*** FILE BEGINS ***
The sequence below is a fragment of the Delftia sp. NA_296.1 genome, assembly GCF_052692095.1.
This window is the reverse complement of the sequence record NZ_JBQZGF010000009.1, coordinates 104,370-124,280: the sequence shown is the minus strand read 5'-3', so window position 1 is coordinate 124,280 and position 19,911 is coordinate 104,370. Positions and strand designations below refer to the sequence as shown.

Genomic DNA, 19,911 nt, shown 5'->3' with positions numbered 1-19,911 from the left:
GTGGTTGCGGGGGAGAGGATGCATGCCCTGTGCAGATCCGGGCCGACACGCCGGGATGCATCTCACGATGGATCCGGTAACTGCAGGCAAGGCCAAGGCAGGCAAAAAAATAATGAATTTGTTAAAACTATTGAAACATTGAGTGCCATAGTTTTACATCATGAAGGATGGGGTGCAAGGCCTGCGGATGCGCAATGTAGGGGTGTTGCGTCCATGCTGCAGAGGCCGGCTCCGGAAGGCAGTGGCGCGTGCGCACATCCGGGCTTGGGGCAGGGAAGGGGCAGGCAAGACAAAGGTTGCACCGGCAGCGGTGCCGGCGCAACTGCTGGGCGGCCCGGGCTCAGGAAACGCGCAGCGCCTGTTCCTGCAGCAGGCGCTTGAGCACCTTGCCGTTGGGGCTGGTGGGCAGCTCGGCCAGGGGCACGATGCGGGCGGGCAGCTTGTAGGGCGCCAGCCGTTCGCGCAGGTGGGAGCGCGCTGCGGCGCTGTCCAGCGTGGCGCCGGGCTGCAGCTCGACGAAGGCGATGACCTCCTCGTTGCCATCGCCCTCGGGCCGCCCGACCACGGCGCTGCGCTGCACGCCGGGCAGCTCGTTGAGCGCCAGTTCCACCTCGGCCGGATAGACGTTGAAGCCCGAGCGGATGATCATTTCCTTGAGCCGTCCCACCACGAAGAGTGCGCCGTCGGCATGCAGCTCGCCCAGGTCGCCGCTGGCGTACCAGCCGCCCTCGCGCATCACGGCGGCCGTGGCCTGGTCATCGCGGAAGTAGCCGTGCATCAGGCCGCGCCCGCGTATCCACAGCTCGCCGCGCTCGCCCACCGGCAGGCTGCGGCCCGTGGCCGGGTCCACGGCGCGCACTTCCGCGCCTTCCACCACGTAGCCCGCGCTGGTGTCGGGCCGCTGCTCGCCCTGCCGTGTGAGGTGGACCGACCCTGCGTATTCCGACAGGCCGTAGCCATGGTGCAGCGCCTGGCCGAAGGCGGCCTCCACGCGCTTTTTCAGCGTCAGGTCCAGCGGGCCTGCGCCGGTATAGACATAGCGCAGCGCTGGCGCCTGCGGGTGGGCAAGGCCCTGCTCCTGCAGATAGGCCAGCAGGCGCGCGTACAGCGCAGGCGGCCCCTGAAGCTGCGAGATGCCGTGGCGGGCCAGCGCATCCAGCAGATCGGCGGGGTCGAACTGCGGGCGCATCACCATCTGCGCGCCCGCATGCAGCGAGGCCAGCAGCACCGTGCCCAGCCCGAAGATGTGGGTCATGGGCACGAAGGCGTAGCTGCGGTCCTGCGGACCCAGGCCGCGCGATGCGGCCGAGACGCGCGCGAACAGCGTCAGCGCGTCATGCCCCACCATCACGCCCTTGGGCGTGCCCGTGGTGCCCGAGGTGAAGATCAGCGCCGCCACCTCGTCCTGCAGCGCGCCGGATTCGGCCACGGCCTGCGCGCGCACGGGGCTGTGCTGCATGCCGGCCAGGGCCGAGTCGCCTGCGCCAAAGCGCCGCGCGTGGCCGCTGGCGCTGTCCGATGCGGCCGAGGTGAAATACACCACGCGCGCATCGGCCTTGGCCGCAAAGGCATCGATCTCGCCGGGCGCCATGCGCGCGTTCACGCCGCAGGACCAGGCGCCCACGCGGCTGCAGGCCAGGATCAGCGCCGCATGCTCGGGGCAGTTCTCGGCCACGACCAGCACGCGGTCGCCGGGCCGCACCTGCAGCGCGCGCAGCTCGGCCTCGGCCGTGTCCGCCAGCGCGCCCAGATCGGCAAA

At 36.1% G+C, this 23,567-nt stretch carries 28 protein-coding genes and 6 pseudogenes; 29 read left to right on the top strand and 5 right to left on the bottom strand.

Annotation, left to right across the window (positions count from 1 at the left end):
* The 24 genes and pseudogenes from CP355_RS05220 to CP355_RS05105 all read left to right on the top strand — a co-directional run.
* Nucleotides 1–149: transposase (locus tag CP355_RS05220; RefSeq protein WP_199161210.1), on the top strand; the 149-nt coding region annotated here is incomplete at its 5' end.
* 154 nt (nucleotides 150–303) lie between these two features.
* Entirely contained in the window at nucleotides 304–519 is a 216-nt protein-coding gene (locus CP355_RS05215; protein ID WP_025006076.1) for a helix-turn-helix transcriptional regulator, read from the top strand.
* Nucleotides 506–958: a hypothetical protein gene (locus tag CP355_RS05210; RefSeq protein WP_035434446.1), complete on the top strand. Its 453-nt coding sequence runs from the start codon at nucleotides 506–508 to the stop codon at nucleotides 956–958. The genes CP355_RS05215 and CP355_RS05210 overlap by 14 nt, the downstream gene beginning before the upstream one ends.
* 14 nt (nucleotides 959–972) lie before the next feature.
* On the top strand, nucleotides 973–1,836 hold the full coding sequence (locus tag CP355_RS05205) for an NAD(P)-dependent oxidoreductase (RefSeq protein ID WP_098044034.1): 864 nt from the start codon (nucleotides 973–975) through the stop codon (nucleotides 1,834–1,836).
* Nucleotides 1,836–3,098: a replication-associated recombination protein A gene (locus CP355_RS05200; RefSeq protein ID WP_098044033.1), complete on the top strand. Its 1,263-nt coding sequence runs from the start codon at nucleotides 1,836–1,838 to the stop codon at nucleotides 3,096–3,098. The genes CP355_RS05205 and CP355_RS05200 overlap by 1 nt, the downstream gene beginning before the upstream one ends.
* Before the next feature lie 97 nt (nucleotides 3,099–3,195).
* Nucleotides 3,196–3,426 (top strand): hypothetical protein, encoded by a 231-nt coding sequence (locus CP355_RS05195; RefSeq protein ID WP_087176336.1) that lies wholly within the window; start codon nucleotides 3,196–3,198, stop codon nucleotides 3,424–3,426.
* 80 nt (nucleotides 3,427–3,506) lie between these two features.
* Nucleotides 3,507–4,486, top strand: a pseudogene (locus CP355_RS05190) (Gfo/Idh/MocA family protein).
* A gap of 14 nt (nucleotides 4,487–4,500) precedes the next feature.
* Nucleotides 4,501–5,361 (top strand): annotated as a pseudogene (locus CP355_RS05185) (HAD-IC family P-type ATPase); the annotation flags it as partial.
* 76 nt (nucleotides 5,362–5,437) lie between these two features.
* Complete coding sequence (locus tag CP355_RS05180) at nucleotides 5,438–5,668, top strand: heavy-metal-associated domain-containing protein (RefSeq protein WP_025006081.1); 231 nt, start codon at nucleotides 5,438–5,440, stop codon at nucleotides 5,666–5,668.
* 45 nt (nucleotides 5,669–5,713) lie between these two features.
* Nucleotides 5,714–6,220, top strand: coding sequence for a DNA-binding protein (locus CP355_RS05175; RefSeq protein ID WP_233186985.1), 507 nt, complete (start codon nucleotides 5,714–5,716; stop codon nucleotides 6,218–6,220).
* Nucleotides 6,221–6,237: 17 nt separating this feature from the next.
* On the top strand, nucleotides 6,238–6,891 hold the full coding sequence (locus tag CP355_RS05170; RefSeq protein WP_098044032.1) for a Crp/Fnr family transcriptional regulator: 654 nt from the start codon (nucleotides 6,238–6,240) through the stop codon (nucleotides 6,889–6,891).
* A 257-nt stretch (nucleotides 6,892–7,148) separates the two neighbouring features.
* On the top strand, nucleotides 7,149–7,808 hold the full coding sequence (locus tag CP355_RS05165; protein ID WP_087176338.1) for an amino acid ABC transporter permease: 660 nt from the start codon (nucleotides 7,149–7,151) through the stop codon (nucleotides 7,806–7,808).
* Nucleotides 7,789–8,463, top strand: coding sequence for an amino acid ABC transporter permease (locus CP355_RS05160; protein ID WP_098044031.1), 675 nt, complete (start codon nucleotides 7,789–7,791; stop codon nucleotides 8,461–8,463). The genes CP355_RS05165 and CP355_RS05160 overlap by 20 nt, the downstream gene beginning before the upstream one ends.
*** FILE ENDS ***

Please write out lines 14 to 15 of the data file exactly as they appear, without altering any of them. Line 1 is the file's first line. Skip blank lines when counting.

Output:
* Nucleotides 1,836–3,098: a replication-associated recombination protein A gene (locus CP355_RS05200; RefSeq protein ID WP_098044033.1), complete on the top strand. Its 1,263-nt coding sequence runs from the start codon at nucleotides 1,836–1,838 to the stop codon at nucleotides 3,096–3,098. The genes CP355_RS05205 and CP355_RS05200 overlap by 1 nt, the downstream gene beginning before the upstream one ends.
* Before the next feature lie 97 nt (nucleotides 3,099–3,195).